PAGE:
that this country has. This country was founded on the morals in the Bible, and without
the Bible, all morals are in-absolute, and are subject to some humans
interpretation! You can teach that! If you get in trouble (and there is a risk because so
many principals have been misled by ACLU type lawyers) call up your ACLJ (American Center
for Law and Justice in Atlanta Jay Sekulow), or the National Legal Foundation, or
the American Family Association Law Center, or the Rutherford Institute (804) 978-3888,
and they should be willing bring it to the courts.
When I speak in public schools, I purposely do not use the Bible or
mention God because I do not want to close the door for future ministry. I may demand my
rights and lose my opportunity to get anything in the schools.
The courts have always ruled that states cannot "require" the teaching of creation. The
teachers have had the right to teach it. Even enemies of creation understand this.
"no statue exists in any state to bar instruction in 'creation science.' It could be taught
before, and it can be taught now." Stephen Jay Gould, The Verdict on Creationism, New York Times,
July 19, 1987, p. 34
"The Supreme Court ruling did not, in any way, outlaw the teaching of 'creation science' in public
school classrooms. Quite simply it ruled that, in the form taken by the Louisiana law, it is unconstitutional
to demand equal time for this particular subject. 'Creation science' can still be brought into science
classrooms if and when teachers and administrators feel that it is appropriate. Numerous surveys have shown that teachers
and administrators favor just this route. And, in fact, 'creation science' is being taught in science courses
troughout the country." Evolutionary biologist Michael Zimmerman, "Keep Guard Up After Evolution Victory," BioScience 37
(9, October 1987): p. 636
"The Supreme Court decision says only that the Louisiana law violates the constitutional separation of church and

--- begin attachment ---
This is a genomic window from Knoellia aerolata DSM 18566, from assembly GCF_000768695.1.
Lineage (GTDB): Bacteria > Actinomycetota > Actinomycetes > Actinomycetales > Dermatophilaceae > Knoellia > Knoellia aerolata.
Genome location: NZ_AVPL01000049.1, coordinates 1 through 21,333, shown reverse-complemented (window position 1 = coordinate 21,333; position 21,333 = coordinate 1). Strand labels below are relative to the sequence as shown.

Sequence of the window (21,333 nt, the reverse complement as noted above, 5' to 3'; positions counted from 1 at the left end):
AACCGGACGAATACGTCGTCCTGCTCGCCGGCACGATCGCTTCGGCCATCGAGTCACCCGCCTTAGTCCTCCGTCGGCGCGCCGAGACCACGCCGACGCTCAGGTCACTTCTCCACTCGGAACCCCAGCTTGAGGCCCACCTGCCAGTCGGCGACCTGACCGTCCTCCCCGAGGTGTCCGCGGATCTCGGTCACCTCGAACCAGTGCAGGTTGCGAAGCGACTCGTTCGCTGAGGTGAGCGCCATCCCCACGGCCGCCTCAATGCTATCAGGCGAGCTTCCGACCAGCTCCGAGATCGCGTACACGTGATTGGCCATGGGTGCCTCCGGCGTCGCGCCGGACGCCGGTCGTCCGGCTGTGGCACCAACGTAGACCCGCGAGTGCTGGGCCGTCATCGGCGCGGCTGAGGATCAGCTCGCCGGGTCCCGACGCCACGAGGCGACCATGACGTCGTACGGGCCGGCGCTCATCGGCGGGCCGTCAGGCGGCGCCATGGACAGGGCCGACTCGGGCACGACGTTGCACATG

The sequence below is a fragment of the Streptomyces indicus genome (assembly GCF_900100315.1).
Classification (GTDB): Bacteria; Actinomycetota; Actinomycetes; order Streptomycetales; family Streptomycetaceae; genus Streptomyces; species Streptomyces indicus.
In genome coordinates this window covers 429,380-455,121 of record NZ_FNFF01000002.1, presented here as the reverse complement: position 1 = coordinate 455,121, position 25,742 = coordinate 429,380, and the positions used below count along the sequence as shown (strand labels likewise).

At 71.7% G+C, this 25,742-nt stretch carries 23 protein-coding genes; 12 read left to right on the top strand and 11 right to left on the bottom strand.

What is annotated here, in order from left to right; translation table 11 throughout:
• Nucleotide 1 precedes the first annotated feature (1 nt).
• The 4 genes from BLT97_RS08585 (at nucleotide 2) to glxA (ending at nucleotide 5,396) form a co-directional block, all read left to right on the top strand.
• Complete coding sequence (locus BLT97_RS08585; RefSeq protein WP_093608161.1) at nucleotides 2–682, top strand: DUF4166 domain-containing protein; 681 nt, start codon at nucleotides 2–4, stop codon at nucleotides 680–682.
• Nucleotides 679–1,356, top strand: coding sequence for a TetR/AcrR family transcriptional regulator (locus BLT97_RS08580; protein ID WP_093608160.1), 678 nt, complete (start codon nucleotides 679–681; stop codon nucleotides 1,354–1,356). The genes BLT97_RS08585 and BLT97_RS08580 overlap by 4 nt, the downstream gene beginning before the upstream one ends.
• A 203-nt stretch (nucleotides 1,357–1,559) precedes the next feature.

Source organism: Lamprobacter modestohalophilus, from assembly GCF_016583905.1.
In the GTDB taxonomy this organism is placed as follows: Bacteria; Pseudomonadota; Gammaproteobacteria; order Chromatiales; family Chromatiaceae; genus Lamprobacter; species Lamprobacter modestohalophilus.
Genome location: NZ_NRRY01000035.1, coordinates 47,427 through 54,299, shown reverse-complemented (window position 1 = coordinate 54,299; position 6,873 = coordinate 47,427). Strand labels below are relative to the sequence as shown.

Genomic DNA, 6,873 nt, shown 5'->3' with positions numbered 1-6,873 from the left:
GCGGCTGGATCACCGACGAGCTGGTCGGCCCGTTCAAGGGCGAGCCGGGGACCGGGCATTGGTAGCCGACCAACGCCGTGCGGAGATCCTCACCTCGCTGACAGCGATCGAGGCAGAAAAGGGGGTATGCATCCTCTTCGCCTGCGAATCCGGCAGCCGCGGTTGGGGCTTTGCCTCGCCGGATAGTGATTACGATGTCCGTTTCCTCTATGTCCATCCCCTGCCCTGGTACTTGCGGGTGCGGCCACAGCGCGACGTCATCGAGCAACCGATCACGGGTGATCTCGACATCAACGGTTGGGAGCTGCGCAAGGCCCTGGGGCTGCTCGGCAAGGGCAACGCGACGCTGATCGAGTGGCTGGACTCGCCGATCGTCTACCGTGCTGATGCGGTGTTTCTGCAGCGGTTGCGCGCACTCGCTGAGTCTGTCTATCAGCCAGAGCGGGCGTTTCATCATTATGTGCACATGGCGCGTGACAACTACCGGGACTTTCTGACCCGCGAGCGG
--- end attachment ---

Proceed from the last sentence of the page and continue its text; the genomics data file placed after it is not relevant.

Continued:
state: it does not say that no one can teach scientific creationism - and unfortunately many individual teachers do.
Some school districts even require 'equal time' for creation and evolution." Eugenie Scott, National Center for Science
Education, Berkeley, CA 800-290-6006, natcenscied.org. Nature 329 (1987): 282.
"Teachers and school boards in public schools are already free under the Constitution of the USA to teach about
supernatural origins if they wish in their science classes. Laws can be passed in most countries of the world requiring
discussion of supernatural origins in science classes, and still satisfy national legal requirements. And I have a
suggestion for evolutionists. Include discussion of supernatural origins in your classes, and promote discussion of them
in public and other schools. Come off your high horse about having only evolution taught in science classes. The
exclusionism you promote is painfully self-serving and smacks of elitism. Why are you afraid of confronting the supernatural
creationism believed by the majority of persons in the USA and perhaps worldwide? Shouldn't students be encouraged to
express their beliefs about origins in a class discussing origins by evolution?" William B. Provine, Biology and Philosophy 8 (1993): 124
"Teachers may discuss creation in science classes if they wish. Courts allow states to require discussing scientific
weaknesses in evolution theory but not requiring discussing evidence for creation." Educational Research Analysts, PO Box 7518, Longview, TX 75607, (903)753-5993, Mel Gabler, TxbkRevws@aol.com
"the Bible may constitutionally be used in an appropriate study of history, civilization, ethics, comparative religion, or the like." Stone v. Graham, 449 U.S. 39, 42 (1980)
In the landmark ruling of School District of Abington Township v. Schempp, 374 U.S. 203, 225, (1963) the court held that, "it certainly may be
said that the Bible is worthy of study for its literary and historic qualities. Nothing we have said here indicates that such study of the Bible or
of religion, when presented objectively as part of a secular program of education, may be effected consistently with the First Amendment."